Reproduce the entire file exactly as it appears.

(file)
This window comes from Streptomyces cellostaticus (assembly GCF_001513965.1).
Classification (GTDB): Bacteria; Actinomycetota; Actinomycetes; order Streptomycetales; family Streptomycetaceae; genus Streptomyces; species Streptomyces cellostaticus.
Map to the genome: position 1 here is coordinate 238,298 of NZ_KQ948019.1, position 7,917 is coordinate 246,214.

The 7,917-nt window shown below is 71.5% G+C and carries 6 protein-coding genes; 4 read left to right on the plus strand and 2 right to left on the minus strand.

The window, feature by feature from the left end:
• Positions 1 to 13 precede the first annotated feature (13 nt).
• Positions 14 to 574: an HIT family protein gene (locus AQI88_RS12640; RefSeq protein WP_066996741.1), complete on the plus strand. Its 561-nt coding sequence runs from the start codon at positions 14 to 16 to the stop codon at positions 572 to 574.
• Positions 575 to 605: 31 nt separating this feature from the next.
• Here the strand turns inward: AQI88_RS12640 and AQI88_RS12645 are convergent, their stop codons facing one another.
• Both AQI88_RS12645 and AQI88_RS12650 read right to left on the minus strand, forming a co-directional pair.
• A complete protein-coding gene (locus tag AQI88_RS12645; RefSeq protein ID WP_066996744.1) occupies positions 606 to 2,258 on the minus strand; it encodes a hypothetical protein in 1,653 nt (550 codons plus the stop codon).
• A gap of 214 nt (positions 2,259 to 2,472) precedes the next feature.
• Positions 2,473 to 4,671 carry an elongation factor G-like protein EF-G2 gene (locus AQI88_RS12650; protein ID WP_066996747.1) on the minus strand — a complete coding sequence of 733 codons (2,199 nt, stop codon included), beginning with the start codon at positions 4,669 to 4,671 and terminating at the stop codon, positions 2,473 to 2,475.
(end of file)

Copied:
This window comes from Streptomyces cellostaticus (assembly GCF_001513965.1).
Classification (GTDB): Bacteria; Actinomycetota; Actinomycetes; order Streptomycetales; family Streptomycetaceae; genus Streptomyces; species Streptomyces cellostaticus.
Map to the genome: position 1 here is coordinate 238,298 of NZ_KQ948019.1, position 7,917 is coordinate 246,214.

The 7,917-nt window shown below is 71.5% G+C and carries 6 protein-coding genes; 4 read left to right on the plus strand and 2 right to left on the minus strand.

The window, feature by feature from the left end:
• Positions 1 to 13 precede the first annotated feature (13 nt).
• Positions 14 to 574: an HIT family protein gene (locus AQI88_RS12640; RefSeq protein WP_066996741.1), complete on the plus strand. Its 561-nt coding sequence runs from the start codon at positions 14 to 16 to the stop codon at positions 572 to 574.
• Positions 575 to 605: 31 nt separating this feature from the next.
• Here the strand turns inward: AQI88_RS12640 and AQI88_RS12645 are convergent, their stop codons facing one another.
• Both AQI88_RS12645 and AQI88_RS12650 read right to left on the minus strand, forming a co-directional pair.
• A complete protein-coding gene (locus tag AQI88_RS12645; RefSeq protein ID WP_066996744.1) occupies positions 606 to 2,258 on the minus strand; it encodes a hypothetical protein in 1,653 nt (550 codons plus the stop codon).
• A gap of 214 nt (positions 2,259 to 2,472) precedes the next feature.
• Positions 2,473 to 4,671 carry an elongation factor G-like protein EF-G2 gene (locus AQI88_RS12650; protein ID WP_066996747.1) on the minus strand — a complete coding sequence of 733 codons (2,199 nt, stop codon included), beginning with the start codon at positions 4,669 to 4,671 and terminating at the stop codon, positions 2,473 to 2,475.